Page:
This season, television adverts by mobile carriers usually mention their “4G” or “LTE” and intimate that data flows much faster on their network. The faster 4G data part is true. But, the “on their network” part is a stretch for some because they have not built out 4G LTE to many consumers. AT&T reaches 70 million, Verizon 200 million, and T-Mobile a few. Sprint’s 4G coverage is scant and its recent news releases still focus on 3G deployment.
The 4G technology is a major leap forward in data speed. It supports business applications compelling enough to create 771,000 new jobs. Already half of adult consumers have “apps” on their smartphones – “apps” that can work best on 4G. From the consumer’s perspective, the most salient question are: “how many people have access to 4G?” and “how many can obtain 4G from carriers competing within their neighborhood?”
AT&T’s plan to cure its spectrum shortage and build out 4G as meaningful competition against Verizon involved buying T-Mobile. The Federal Communications Commission (FCC) let its staff report deny AT&T’s request. Upon denial, Verizon bought spectrum that cable operators had been sitting on, making 4G competition even more difficult to achieve.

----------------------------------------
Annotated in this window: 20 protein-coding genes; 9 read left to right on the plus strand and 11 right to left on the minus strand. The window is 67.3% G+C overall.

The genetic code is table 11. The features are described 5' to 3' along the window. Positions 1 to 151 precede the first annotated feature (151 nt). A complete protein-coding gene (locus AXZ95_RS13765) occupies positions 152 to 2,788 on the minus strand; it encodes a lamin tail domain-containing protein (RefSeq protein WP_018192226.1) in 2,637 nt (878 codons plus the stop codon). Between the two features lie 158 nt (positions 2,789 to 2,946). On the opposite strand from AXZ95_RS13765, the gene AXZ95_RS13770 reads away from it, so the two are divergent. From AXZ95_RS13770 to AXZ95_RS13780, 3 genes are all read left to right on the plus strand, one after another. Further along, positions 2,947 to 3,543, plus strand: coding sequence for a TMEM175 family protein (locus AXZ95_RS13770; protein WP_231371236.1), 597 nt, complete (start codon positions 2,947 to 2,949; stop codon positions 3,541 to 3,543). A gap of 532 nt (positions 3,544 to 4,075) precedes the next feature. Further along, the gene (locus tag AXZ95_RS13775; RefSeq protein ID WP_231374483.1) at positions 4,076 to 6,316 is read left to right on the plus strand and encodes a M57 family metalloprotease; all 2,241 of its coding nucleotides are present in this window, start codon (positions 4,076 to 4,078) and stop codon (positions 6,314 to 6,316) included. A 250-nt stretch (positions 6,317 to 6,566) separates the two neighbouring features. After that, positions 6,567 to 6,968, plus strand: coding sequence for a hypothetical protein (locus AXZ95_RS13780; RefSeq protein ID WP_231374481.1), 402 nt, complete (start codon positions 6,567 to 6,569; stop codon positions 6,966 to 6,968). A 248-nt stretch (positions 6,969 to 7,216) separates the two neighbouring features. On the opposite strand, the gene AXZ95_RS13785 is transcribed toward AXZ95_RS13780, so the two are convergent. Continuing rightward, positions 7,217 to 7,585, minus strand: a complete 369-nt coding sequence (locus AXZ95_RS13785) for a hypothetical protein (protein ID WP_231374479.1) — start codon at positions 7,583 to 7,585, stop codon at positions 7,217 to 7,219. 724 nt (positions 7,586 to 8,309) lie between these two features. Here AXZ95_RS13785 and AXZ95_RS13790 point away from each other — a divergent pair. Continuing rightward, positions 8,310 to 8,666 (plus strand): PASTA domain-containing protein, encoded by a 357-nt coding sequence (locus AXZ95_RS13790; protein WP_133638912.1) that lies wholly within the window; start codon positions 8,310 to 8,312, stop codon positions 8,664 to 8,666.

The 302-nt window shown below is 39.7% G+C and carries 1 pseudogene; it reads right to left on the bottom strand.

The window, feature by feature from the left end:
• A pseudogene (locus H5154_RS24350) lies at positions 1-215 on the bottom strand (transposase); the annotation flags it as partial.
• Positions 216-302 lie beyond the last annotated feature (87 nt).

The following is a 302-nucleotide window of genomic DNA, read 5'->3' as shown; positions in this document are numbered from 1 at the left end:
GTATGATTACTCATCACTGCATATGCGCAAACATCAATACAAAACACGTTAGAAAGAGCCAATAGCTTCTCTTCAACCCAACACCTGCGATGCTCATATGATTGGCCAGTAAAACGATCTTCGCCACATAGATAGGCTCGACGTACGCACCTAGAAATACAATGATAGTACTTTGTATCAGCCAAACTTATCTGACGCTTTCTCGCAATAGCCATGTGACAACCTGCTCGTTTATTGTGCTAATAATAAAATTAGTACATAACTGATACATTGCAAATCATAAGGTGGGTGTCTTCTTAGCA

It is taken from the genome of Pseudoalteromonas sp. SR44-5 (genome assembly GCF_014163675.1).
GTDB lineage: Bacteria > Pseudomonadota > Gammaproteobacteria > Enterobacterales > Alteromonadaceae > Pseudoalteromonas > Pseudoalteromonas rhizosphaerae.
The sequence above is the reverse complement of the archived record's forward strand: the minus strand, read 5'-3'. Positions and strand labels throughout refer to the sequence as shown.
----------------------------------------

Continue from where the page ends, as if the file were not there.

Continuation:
The state of play is this. The FCC governs 4 major carriers: two who seem to lack the funds needed to build out 4G to most U.S. consumers; Verizon who already did a large 4G build out; and AT&T who could become a serious competitor – but who lacks enough spectrum. The FCC has set the table for its own next move – getting serious competition will require either big investments into some carriers or spectrum for AT&T. The public vehemently opposes Federally funded handouts.
There is always some spectrum long devoted to a use that was allegedly essential in some earlier era but which today is not. Prying spectrum lose from moribund uses is something the political appointees at the FCC can handle and it’s a project that pays off for the American consumer.
So if you are a consumer-oriented regulator, what would you do? You could quickly transfer spectrum from less-beneficial to more-beneficial uses at a price and for a timeframe that reimburses the consumer; or you could take your time admiring the problem, check the political winds, and change the subject. Consumers are calling for an action-oriented FCC.
Alan Daley is a retired businessman living in Florida. He follows public policy from the consumer’s perspective.